ACS Sneak Preview of Documentary Film ‘A Class Apart’

ACS will tomorrow give a sneak preview of “A Class Apart,” a documentary film chronicling the landmark 14th Amendment case, Hernandez v. Texas. The Thursday, February 12, event is at Landmark Theatres Embarcadero Center Cinema, One Embarcadero Center, Promenade Level, San Francisco, starting at 7 p.m. with doors open at 6:30 p.m. A discussion takes place at 8 p.m. The cost to attend this event is $10, payable online at the RSVP page.

There’s also a pre-screening reception at 6 p.m. at Chevys, Two Embarcadero, (next to the Embarcadero Center Cinema) made possible by the generous sponsorship of Keker & Van Nest LLP, the San Francisco La Raza Lawyers Association, and the East Bay La Raza Lawyers Association.

In the tiny town of Edna, Texas, in 1951, field hand Pete Hernandez murdered tenant farmer Joe Espinosa after exchanging words in a gritty cantina. From this unremarkable small-town murder emerged a landmark civil rights case that would forever change the lives and legal standing of tens of millions of Americans. “A Class Apart” tells the little-known story of a band of underdog Mexican-American lawyers who took their case, Hernandez v. Texas, all the way to the Supreme Court, where they successfully challenged Jim Crow-style discrimination against Mexican-Americans.

In the landmark case, defense lawyers forged a daring legal strategy, arguing that Mexican-Americans were “a class apart” and did not neatly fit into a legal structure that recognized only blacks and whites. As legal skirmishes unfolded, the lawyers emerged as brilliant, dedicated, humorous and at times terribly flawed men. This film dramatically interweaves the story of its central characters — activists and lawyers, returning veterans and ordinary citizens, murderer, and victim — within the broader history of Latinos in America during a time of extraordinary change.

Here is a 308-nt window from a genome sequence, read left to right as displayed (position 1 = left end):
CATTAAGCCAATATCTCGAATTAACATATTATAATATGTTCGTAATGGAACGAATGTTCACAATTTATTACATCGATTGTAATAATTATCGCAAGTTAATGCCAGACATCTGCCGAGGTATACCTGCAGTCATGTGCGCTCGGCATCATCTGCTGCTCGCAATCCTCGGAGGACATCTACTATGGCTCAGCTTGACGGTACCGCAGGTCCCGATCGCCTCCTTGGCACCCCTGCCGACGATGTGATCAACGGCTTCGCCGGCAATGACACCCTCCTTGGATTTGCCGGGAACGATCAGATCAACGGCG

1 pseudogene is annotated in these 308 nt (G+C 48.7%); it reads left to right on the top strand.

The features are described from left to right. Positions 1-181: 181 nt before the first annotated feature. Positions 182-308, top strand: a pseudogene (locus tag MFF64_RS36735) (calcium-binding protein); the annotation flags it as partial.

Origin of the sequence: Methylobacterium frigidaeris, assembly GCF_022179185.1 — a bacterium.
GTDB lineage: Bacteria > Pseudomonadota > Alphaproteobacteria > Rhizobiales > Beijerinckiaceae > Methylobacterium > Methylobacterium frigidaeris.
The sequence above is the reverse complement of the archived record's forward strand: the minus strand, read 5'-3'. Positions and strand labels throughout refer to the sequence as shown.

The event features introductory remarks by the Honorable Maria P. Rivera, Associate Justice, California Court of Appeal, First Appellate District, Division Four and Miguel A. Mendez, Adelbert H. Sweet Professor of Law, Stanford Law School.

The discussion panel following the film will include: The Honorable Lorenzo Arredondo, Judge, Lake Circuit Court, and co-author of “El Chicano y the Constitution: The Legacy of Hernandez v. Texas, Grand Jury Discrimination;” Ignacio M. Garcia, the Lemuel Hardison Redd, Jr. Professor of Western & Latino History, Brigham Young University, and author of “White But Not Equal: Mexican Americans, Jury Discrimination, and the Supreme Court;” and Ian F. Haney Lopez, Professor of Law and Executive Committee Member, Center for Social Justice, Boalt Hall, University of California, Berkeley School of Law.

The panel will be moderated by Donato Tapia, Co-Chair, Oral History Project Committee, Hispanic National Bar Association.

The Equal Justice Society is proud to co-host with the Bay Area Lawyer Chapter of the American Constitution Society, Active Voice, the American GI Forum of the United States, the East Bay La Raza Lawyers Association, the Hispanic Association of Colleges & Universities, the Hispanic National Bar Association, the Hispanic National Bar Foundation, Latino Public Broadcasting, the League of United Latin American Citizens, the Mexican American Legal Defense and Educational Fund, Public Broadcasting Service, and the San Francisco La Raza Lawyers Association.

2 thoughts on “ACS Sneak Preview of Documentary Film ‘A Class Apart’

  1. Finally, we are again reminded that there is
    ‘another’ Civil Rights
    Struggle/and that the
    U.S. is ‘not’ just a
    ‘Black and White’Country
    -this is an important event in the History of
    Latin Americans in the
    U.S. and the rampant and unjust discrimina-
    tion that is still per-
    versely pervasive in
    American Society today.

  2. Finally, we are again reminded that there is
    ‘another’ Civil Rights
    Struggle/and that the
    U.S. is ‘not’ just a
    ‘Black and White’Country
    -this is an important event in the History of
    Latin Americans in the
    U.S. and the rampant and unjust discrimina-
    tion that is still per-
    versely pervasive in
    American Society today.

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